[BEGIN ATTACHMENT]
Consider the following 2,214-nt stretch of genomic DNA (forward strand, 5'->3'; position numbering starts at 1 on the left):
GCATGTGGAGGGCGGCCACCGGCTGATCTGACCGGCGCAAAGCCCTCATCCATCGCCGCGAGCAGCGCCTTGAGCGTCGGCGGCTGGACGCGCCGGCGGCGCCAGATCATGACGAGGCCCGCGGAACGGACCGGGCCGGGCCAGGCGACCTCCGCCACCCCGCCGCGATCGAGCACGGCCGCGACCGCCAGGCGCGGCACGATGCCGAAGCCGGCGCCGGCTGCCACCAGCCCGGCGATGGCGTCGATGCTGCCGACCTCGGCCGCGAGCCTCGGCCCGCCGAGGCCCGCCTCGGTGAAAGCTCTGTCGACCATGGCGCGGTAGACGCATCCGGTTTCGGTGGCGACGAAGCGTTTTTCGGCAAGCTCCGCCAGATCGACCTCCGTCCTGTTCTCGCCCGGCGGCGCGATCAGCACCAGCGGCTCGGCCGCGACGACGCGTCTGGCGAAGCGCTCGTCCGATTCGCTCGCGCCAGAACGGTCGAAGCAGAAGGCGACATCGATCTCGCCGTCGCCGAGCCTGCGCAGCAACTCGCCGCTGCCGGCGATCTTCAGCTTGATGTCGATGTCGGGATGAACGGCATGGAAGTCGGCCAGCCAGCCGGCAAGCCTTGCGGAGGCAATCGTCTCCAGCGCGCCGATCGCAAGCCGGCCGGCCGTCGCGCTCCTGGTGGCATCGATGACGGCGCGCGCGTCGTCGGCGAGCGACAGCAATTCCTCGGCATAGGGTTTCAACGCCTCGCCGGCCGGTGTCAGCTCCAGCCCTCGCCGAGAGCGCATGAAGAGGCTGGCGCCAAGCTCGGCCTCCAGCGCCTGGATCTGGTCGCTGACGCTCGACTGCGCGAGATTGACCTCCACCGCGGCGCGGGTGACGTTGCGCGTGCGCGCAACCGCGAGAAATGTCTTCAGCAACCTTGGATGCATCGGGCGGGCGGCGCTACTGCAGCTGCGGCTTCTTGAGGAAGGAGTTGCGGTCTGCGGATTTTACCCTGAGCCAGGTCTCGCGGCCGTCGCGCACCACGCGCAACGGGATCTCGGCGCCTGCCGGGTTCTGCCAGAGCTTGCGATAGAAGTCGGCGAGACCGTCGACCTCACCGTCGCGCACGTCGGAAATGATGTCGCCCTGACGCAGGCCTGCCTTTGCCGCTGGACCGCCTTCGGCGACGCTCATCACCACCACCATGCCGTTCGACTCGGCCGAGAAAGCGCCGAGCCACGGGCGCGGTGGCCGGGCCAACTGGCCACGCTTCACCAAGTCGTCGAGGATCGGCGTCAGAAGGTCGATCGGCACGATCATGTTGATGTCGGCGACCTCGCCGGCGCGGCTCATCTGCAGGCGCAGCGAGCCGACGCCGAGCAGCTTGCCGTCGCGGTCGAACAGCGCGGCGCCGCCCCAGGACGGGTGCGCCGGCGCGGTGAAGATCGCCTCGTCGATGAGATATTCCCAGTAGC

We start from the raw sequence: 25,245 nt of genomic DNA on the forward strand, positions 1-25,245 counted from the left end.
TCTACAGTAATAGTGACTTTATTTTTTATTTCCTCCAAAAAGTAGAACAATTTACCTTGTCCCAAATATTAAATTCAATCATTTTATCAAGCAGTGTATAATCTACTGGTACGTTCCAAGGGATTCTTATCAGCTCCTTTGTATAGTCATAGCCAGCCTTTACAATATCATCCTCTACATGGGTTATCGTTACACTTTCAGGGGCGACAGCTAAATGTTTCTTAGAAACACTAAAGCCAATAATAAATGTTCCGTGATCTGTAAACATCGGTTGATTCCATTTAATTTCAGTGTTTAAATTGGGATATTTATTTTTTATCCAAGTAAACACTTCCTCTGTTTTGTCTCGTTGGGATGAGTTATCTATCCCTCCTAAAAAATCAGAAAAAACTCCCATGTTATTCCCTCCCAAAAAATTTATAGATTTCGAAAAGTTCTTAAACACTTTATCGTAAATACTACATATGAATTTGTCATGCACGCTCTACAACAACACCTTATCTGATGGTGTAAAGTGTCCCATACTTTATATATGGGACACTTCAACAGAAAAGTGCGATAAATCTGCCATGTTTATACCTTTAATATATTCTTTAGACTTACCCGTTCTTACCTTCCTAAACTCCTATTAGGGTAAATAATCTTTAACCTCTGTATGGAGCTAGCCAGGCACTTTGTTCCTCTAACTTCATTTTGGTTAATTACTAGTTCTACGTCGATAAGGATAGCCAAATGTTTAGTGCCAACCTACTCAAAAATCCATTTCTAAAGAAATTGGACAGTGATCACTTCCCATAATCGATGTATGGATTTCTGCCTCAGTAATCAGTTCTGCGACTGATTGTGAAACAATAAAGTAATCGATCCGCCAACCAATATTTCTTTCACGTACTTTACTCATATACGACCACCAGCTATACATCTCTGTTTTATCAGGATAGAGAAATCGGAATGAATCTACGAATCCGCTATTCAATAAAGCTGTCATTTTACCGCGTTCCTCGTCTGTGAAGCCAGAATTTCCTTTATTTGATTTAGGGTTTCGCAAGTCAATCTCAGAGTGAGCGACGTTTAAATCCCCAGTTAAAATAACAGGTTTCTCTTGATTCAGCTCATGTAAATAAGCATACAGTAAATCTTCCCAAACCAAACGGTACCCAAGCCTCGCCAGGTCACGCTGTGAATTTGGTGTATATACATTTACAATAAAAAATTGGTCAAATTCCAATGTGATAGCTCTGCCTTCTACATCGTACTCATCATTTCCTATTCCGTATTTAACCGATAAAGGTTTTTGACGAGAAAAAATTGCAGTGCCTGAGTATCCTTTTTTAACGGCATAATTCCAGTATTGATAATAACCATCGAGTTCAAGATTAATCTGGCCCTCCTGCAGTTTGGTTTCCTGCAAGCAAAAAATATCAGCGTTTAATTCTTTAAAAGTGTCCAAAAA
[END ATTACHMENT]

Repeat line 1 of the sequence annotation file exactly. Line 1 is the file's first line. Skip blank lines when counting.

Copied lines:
Consider the following 2,214-nt stretch of genomic DNA (forward strand, 5'->3'; position numbering starts at 1 on the left):